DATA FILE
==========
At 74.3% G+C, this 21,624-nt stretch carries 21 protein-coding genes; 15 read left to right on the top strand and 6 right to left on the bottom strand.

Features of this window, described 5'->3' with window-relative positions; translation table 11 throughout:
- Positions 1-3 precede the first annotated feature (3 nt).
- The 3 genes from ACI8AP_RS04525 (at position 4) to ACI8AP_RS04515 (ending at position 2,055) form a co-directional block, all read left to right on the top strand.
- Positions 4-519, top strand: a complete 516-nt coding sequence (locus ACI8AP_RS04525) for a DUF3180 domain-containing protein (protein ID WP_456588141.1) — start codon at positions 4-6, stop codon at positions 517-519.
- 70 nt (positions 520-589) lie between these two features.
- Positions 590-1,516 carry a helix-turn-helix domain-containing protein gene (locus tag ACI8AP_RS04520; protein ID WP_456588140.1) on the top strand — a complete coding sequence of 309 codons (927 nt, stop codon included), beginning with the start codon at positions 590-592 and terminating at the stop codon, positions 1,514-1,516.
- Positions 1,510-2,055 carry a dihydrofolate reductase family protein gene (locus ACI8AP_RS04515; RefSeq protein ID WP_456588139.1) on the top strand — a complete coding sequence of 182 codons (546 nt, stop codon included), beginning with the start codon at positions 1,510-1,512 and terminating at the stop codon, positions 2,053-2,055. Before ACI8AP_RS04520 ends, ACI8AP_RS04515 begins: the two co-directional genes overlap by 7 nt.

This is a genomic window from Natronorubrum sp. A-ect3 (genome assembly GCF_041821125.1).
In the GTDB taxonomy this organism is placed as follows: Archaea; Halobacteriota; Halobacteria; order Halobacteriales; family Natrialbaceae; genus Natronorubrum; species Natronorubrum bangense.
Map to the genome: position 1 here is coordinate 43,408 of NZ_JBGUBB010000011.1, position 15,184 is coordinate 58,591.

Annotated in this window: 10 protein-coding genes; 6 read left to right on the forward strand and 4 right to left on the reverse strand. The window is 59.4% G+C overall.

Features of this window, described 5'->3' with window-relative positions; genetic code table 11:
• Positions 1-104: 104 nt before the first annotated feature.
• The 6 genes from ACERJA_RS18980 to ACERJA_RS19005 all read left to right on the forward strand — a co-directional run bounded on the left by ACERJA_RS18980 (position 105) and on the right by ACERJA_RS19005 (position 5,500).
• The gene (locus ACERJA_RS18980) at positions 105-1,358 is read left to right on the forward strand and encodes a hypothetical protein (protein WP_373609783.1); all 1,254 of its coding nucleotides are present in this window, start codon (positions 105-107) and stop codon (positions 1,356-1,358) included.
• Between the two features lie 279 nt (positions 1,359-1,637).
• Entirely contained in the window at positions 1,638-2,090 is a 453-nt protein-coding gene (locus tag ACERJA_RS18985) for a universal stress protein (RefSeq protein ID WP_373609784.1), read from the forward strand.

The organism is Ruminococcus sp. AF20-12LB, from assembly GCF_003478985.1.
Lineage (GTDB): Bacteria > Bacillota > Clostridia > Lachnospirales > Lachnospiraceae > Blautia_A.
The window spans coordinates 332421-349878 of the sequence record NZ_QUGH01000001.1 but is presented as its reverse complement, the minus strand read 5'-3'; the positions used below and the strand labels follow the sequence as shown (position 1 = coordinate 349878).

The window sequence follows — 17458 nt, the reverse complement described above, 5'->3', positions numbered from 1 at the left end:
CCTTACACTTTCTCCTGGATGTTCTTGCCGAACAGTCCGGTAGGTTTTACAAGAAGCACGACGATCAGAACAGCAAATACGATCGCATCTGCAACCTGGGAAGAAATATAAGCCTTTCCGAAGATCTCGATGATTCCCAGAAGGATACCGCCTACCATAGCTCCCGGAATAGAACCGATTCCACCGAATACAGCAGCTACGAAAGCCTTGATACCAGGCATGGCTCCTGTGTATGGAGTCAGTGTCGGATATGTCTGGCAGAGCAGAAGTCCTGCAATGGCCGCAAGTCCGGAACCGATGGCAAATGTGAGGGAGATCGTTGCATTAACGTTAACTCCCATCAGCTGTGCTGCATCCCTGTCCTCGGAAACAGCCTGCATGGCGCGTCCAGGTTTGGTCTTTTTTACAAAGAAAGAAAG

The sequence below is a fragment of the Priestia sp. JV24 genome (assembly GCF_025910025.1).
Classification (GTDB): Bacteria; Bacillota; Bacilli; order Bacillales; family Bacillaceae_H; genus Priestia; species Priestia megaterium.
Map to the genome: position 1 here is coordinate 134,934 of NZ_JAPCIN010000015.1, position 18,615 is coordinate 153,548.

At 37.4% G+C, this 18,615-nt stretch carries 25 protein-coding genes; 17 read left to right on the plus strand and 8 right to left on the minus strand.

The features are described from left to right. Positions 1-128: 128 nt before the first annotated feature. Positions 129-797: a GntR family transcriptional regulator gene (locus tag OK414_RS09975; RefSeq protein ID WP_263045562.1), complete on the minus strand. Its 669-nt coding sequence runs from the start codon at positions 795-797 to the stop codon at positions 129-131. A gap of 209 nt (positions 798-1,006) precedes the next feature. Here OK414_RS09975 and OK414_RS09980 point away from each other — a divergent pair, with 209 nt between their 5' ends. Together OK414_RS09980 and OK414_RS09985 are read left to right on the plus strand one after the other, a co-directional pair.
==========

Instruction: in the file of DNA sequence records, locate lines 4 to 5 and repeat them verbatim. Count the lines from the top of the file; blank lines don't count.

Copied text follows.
- The 3 genes from ACI8AP_RS04525 (at position 4) to ACI8AP_RS04515 (ending at position 2,055) form a co-directional block, all read left to right on the top strand.
- Positions 4-519, top strand: a complete 516-nt coding sequence (locus ACI8AP_RS04525) for a DUF3180 domain-containing protein (protein ID WP_456588141.1) — start codon at positions 4-6, stop codon at positions 517-519.